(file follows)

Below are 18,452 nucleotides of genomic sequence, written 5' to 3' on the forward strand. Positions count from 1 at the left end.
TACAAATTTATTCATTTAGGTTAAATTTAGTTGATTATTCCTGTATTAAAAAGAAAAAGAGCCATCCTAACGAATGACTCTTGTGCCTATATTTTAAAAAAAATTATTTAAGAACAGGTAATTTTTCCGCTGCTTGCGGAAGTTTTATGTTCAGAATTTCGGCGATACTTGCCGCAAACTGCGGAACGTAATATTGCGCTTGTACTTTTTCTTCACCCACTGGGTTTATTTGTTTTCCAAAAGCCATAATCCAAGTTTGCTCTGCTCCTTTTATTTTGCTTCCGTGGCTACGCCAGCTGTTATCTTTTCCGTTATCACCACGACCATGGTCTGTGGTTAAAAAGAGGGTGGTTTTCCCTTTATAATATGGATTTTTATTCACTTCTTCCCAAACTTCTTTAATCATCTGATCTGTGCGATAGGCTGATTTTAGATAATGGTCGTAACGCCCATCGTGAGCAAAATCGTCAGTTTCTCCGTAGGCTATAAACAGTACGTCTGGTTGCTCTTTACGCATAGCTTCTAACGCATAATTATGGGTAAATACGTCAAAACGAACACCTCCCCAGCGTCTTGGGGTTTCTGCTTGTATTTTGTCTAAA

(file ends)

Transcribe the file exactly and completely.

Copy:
Below are 18,452 nucleotides of genomic sequence, written 5' to 3' on the forward strand. Positions count from 1 at the left end.
TACAAATTTATTCATTTAGGTTAAATTTAGTTGATTATTCCTGTATTAAAAAGAAAAAGAGCCATCCTAACGAATGACTCTTGTGCCTATATTTTAAAAAAAATTATTTAAGAACAGGTAATTTTTCCGCTGCTTGCGGAAGTTTTATGTTCAGAATTTCGGCGATACTTGCCGCAAACTGCGGAACGTAATATTGCGCTTGTACTTTTTCTTCACCCACTGGGTTTATTTGTTTTCCAAAAGCCATAATCCAAGTTTGCTCTGCTCCTTTTATTTTGCTTCCGTGGCTACGCCAGCTGTTATCTTTTCCGTTATCACCACGACCATGGTCTGTGGTTAAAAAGAGGGTGGTTTTCCCTTTATAATATGGATTTTTATTCACTTCTTCCCAAACTTCTTTAATCATCTGATCTGTGCGATAGGCTGATTTTAGATAATGGTCGTAACGCCCATCGTGAGCAAAATCGTCAGTTTCTCCGTAGGCTATAAACAGTACGTCTGGTTGCTCTTTACGCATAGCTTCTAACGCATAATTATGGGTAAATACGTCAAAACGAACACCTCCCCAGCGTCTTGGGGTTTCTGCTTGTATTTTGTCTAAA